No need to have a manual unless you really dropped ...


To the great big British rock & US is nickel.

AC / DC to Godsmack through VH, Guns'n'Roses (looks elsewhere that this amp was designed expressly for) short good big crunch to overdrive well greedy saturation, everything goes easily.

- The clean channel first: not easy to use because very soon "foil" and breaks ear.
The solution? Push the gain to 3/4 => the sound is clean because the channel is not expected to cruncher actually gaining body, much like a pre-drive. With a little reverb in the loop (very transparent) that does it quite well. It may even be the next jazzy guitar (Les Paul).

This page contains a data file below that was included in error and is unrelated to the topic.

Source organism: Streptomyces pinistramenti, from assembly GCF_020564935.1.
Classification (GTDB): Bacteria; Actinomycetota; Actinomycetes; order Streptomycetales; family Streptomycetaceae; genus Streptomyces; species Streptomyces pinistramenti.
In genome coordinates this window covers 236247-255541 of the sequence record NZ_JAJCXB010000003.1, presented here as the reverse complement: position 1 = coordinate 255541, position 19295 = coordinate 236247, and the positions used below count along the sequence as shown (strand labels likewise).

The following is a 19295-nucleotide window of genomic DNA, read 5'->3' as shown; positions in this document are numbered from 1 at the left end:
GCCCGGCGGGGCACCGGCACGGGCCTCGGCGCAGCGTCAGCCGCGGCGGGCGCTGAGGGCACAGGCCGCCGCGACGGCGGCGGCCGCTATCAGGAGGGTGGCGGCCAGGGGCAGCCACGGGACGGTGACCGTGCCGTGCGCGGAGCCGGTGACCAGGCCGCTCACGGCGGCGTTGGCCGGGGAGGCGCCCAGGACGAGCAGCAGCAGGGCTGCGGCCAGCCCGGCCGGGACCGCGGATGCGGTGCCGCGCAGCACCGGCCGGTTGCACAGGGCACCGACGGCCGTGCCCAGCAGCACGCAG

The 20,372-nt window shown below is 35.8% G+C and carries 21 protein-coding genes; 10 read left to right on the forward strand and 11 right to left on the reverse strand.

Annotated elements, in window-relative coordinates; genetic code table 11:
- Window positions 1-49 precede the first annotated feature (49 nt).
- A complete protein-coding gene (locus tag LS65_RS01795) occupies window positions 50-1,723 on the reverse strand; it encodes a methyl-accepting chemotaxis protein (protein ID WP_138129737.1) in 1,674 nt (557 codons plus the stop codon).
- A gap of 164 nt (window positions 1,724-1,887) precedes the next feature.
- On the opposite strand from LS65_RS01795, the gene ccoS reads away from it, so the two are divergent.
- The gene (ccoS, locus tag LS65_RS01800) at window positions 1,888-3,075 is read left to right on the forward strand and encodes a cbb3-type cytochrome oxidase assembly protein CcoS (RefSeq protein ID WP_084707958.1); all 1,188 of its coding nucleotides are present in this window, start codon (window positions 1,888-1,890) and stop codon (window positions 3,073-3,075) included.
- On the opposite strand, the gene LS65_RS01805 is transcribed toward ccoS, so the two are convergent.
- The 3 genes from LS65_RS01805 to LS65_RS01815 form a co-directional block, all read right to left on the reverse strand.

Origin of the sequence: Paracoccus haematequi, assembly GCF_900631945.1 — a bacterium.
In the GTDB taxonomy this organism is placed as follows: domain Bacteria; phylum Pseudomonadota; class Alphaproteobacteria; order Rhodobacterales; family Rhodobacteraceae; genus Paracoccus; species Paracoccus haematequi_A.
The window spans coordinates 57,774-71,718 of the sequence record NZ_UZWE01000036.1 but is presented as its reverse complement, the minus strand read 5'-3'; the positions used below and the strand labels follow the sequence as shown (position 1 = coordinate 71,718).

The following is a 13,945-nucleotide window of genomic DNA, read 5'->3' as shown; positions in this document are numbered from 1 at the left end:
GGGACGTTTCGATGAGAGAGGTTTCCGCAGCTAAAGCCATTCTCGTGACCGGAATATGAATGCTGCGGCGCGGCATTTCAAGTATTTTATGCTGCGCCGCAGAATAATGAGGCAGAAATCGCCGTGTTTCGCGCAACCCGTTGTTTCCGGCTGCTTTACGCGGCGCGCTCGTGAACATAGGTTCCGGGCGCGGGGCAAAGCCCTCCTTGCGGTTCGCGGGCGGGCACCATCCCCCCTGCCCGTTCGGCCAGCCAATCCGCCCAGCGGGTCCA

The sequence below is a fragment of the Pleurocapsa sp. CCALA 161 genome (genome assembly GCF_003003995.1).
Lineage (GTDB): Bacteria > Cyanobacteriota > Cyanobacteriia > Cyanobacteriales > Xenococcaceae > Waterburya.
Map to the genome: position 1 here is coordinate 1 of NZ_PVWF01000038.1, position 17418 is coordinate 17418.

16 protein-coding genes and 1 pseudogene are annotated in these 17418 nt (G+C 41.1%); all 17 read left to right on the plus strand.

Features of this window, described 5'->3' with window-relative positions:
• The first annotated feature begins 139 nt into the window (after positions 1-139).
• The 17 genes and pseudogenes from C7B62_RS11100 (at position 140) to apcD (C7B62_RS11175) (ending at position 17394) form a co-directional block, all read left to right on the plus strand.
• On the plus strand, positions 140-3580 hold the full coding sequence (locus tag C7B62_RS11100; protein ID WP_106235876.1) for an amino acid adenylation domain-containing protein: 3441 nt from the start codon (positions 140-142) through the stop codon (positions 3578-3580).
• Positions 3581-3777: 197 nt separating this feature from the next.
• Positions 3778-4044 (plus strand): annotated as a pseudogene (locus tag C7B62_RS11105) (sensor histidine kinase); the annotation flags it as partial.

Good after it's not a Fender but it's laaargement taf.

It's not really for the clean we buy this gear.

- Channel saturated: aaaah finally, the heart of the matter!
The Taz (see previous review) states that the amp is too steep or that one has a single sound ... I do not agree with that.
90% of the Atlantic find great reviews and versatile enough little that remains in the realm of rock and roll.
The channel is very accurate, can sometimes hurt the ears in the treble (like a JCM800 or Soldano or 99.99% of the existing amps also on the market).

But if one follows the recommendations of our friends the Jam ... uh the Yanks, this amp is made to be used in cases of large saturations with gears 2 and 3 and not only on the gear 1 as do three quarters of people who complain about not having the sound of a plexi ...